I have friends and family who really enjoy the boardgame Risk.  We had the game as a kid and I would play with it, but not by the “rules.”  I made my own game by moving pieces around and rolling the dice from time to time.  The map both fascinated and confused me (Alberta goes all the way to the Pacific Ocean?) and the colorful little pieces inspired several different games.  A map is a natural game board.

Fast-forward to the present: computer games have become ubiquitous (Ever kill time playing a game on your computer or phone?) and we rely on Google maps and GPS devices to get us to where we want to go.

Fast-forward to the future: Computer applications that we interact with are beginning to mash up GIS and other data.  (Ever check in to a real place using Foursquare or Facebook?)  Games are no exception.

Imagine playing Risk with the borders and armies from 100 or 1000 years ago.  Or Monopoly based on real utilities and real estate values.  Or Farmville with real agricultural data.  Or Oregon Trail with weather and census data from specific dates throughout history.

Ola Ahlqvist, a professor of Geography at Ohio State, is involved in a project to build the infrastructure to make these kinds of games possible.  I’ve talked with Ola several times about his games, but his presentation below is a pretty good summary of the process.

This is a great example of learning through games and simulations.  Players can see how different factors affect the outcome of the game — develop hyphotheses, then change their strategy for playing the game to test them.  Of course, this is how learning occurs outside of games, but by making a game out of a real map, the learning becomes more compelling.

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Data Visualization: Attendance vs. GPA

Above is a plot of students’ attendance versus their grade point averages (GPAs).  See any trends?  Obviously, students with higher attendance tend to have higher GPAs.  While this is not particularly surprising, it’s nice to be able to support this notion with actual data.

(I should say that this “actual data” is not actual data, but it is based on actual data.  I’ve taken the actual “actual data” and randomly added or subtracted up to 5% so that the general trends remain, but none of the actual data points are the same, except by chance.)

In addition to the general trend that GPAs correlate positively with attendance, I can say that no student who had 100% attendance got less than a C+ (2.85 GPA) and that no student who got a 4.0 GPA (straight As) attended less than 96% (at least in the “actual” data).

Can I claim causality?  Not exactly.  I don’t know that higher attendance causes higher grades, or vice versa, but I think it could be claimed that low attendance causes low grades — if you aren’t in class, you can’t get an A.

Admittedly, this isn’t the most cutting edge visualization — it’s just a graph I made using Microsoft Excel — but I think it represents a relatively simple set of data effectively.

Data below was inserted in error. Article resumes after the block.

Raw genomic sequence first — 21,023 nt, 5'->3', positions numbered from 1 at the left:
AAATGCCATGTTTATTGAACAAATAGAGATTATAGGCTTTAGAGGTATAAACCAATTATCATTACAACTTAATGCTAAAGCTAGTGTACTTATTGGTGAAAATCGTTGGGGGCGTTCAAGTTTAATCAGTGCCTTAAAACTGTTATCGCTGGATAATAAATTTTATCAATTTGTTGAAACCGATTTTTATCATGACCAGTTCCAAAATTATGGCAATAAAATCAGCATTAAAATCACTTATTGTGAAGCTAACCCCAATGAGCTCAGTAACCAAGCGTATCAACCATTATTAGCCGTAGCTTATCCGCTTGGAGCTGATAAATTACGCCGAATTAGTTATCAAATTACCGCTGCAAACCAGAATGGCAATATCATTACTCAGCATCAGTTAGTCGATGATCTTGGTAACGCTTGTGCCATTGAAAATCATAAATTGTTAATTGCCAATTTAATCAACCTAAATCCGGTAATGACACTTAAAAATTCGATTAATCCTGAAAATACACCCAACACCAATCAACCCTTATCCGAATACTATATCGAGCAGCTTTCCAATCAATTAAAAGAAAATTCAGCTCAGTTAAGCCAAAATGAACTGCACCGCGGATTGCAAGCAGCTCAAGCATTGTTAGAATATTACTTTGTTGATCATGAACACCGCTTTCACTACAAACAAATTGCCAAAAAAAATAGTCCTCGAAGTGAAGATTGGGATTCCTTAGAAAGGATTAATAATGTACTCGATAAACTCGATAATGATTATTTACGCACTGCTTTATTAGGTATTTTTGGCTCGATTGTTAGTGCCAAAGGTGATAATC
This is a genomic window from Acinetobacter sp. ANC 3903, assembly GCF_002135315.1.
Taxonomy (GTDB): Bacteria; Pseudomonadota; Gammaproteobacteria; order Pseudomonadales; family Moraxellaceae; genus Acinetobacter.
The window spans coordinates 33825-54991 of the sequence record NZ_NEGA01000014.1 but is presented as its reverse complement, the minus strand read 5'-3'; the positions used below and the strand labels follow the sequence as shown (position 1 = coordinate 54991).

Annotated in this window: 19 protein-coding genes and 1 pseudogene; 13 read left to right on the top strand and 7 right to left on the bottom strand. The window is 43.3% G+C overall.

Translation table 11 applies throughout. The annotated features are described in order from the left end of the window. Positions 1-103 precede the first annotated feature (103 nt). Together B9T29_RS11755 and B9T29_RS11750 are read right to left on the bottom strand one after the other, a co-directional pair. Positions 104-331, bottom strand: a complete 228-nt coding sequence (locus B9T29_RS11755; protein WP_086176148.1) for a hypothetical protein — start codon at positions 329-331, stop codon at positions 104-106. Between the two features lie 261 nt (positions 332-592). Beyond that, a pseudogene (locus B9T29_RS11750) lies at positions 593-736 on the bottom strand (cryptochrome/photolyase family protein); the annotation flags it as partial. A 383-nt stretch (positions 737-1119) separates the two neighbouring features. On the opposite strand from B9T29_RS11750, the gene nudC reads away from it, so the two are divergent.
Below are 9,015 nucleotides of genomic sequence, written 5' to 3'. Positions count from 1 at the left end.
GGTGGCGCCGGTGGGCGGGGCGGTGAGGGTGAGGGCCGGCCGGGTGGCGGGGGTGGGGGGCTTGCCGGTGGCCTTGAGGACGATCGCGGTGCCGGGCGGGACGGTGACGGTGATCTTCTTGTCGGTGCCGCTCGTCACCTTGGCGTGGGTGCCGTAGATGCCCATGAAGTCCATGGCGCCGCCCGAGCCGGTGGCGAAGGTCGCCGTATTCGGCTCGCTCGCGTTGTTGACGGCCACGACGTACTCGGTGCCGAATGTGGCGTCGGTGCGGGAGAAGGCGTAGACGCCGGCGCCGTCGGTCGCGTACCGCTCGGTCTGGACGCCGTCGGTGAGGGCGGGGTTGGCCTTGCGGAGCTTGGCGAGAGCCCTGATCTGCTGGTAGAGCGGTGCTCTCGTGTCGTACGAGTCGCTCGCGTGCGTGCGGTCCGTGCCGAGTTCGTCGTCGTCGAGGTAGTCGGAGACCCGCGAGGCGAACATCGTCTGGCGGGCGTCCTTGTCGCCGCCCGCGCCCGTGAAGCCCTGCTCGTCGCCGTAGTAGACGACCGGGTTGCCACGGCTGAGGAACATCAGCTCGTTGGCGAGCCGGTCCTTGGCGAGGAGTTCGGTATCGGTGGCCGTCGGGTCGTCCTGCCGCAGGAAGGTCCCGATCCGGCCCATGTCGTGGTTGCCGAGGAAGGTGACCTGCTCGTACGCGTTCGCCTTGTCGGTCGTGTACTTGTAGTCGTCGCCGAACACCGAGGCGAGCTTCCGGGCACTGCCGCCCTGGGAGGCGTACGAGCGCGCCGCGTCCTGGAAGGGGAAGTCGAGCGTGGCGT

I plan to show this graph to all of our students at our program-wide meeting at the beginning of the academic year.  If nothing else, it should get them thinking a bit about the importance of attending class if they want to be successful.  This isn’t a big issue for most of our students but, as you can see, it is an issue for some.  And if it helps them to have me connect the dots, I gladly will (see below, click to enlarge).

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A Unique Game

usb drive

Have you ever played Chain World?  I didn’t think so.  I haven’t either.  Only one copy exists and you can only play once.  It’s based on Minecraft, which is an open-source sandbox-style game in which players build things out of textured blocks.

The important distinction is that Chain World exists completely on a USB drive.  The rules of the game are essentially build what you want (though explicit signs are forbidden), save the game when you die, and pass it on to someone else.  After you’ve played, you are forbidden to discuss your experience or to ever play again.

These rules, if observed, would make for a very compelling gaming experience.  In most games, the stakes are relatively low because you can always restart and, in many cases, continue where you left off.  In most games, death is not final.  In Chain World, it is.  This heightens the overall experience tremendously.

The complete story of this game, as well as the discussions that the game fostered around religion, charity, following the rules, and how seriously gamers take themselves, can be found in Wired Magazine.  It’s a compelling read.

How does the story of this game relate to the ESL classroom?  Clearly, the religious debate is likely beyond the scope of most classrooms (and this blog), but the question of whether to follow the rules is an interesting one.  The Chain World experience was designed with a specific set of rules that create a very specific and unique experience.  But if a player breaks a rule, or plays the game in a way that the designer did not intend, can it still be a valuable experience?  Imagine the first person that put checkers on a chess board.  Did someone say, “That’s not what that board is for!”?

In your classroom, do your students ever break rules or react in ways that you did not plan for?  Of course they do.  While this is frustrating, it can occasionally lead to very valuable learning experiences.  I’ve had lessons go off track right from the beginning when a student asked a question that was not related to the lesson, but turned out to be something that the whole class wanted or even needed to know more about.  These unexpected and unplanned classes are some of the most interesting I have every taught and some of the most appreciated by students.

When I use games in an ESL classroom, I occasionally encourage students to find out what happens when you break the rules or even break the game.  (Not in the sense of throwing the computer across the room, but in the sense of going somewhere that is officially “out of bounds” in the game.)  This exploration is part of what makes learning through games so exciting, which can increase motivation for language learning.  This same exploration of the boundaries of a language can also be an exciting part of language learning.  (Can I use this word this way?  How about this way?)

Languages, like games, have specific rules that speakers, and players, choose to follow.  Chain World, although a relatively simple game in execution, provokes some very interesting discussion on lots of engaging topics, including how to figure out what the rules are as well as whether and when to follow them.